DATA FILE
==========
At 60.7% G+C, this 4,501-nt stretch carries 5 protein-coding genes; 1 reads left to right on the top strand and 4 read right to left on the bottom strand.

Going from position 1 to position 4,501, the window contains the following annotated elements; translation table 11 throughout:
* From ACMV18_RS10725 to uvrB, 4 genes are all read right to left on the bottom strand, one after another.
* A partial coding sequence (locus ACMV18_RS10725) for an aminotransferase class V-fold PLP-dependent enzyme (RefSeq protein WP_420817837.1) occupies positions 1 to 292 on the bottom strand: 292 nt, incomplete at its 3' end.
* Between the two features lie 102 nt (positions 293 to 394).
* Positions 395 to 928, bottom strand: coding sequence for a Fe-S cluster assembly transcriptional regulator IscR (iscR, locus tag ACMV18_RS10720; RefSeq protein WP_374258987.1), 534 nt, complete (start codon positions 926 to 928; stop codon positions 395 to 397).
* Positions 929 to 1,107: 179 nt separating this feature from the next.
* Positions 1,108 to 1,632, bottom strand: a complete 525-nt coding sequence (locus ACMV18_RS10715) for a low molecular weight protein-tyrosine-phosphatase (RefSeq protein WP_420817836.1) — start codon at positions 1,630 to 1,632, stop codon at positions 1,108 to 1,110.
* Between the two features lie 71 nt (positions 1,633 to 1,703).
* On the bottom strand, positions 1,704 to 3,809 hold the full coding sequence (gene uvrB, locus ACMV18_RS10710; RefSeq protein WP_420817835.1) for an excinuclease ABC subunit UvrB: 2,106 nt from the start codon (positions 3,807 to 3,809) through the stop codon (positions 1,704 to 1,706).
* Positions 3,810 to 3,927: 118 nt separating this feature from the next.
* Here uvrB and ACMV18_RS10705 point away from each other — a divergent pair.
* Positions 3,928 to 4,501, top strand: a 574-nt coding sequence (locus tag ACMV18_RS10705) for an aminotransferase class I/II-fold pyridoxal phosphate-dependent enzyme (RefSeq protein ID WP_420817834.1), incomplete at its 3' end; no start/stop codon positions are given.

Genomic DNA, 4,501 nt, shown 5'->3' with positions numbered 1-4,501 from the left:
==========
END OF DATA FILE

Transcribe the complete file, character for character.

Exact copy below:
At 60.7% G+C, this 4,501-nt stretch carries 5 protein-coding genes; 1 reads left to right on the top strand and 4 read right to left on the bottom strand.

Going from position 1 to position 4,501, the window contains the following annotated elements; translation table 11 throughout:
* From ACMV18_RS10725 to uvrB, 4 genes are all read right to left on the bottom strand, one after another.
* A partial coding sequence (locus ACMV18_RS10725) for an aminotransferase class V-fold PLP-dependent enzyme (RefSeq protein WP_420817837.1) occupies positions 1 to 292 on the bottom strand: 292 nt, incomplete at its 3' end.
* Between the two features lie 102 nt (positions 293 to 394).
* Positions 395 to 928, bottom strand: coding sequence for a Fe-S cluster assembly transcriptional regulator IscR (iscR, locus tag ACMV18_RS10720; RefSeq protein WP_374258987.1), 534 nt, complete (start codon positions 926 to 928; stop codon positions 395 to 397).
* Positions 929 to 1,107: 179 nt separating this feature from the next.
* Positions 1,108 to 1,632, bottom strand: a complete 525-nt coding sequence (locus ACMV18_RS10715) for a low molecular weight protein-tyrosine-phosphatase (RefSeq protein WP_420817836.1) — start codon at positions 1,630 to 1,632, stop codon at positions 1,108 to 1,110.
* Between the two features lie 71 nt (positions 1,633 to 1,703).
* On the bottom strand, positions 1,704 to 3,809 hold the full coding sequence (gene uvrB, locus ACMV18_RS10710; RefSeq protein WP_420817835.1) for an excinuclease ABC subunit UvrB: 2,106 nt from the start codon (positions 3,807 to 3,809) through the stop codon (positions 1,704 to 1,706).
* Positions 3,810 to 3,927: 118 nt separating this feature from the next.
* Here uvrB and ACMV18_RS10705 point away from each other — a divergent pair.
* Positions 3,928 to 4,501, top strand: a 574-nt coding sequence (locus tag ACMV18_RS10705) for an aminotransferase class I/II-fold pyridoxal phosphate-dependent enzyme (RefSeq protein ID WP_420817834.1), incomplete at its 3' end; no start/stop codon positions are given.

Genomic DNA, 4,501 nt, shown 5'->3' with positions numbered 1-4,501 from the left: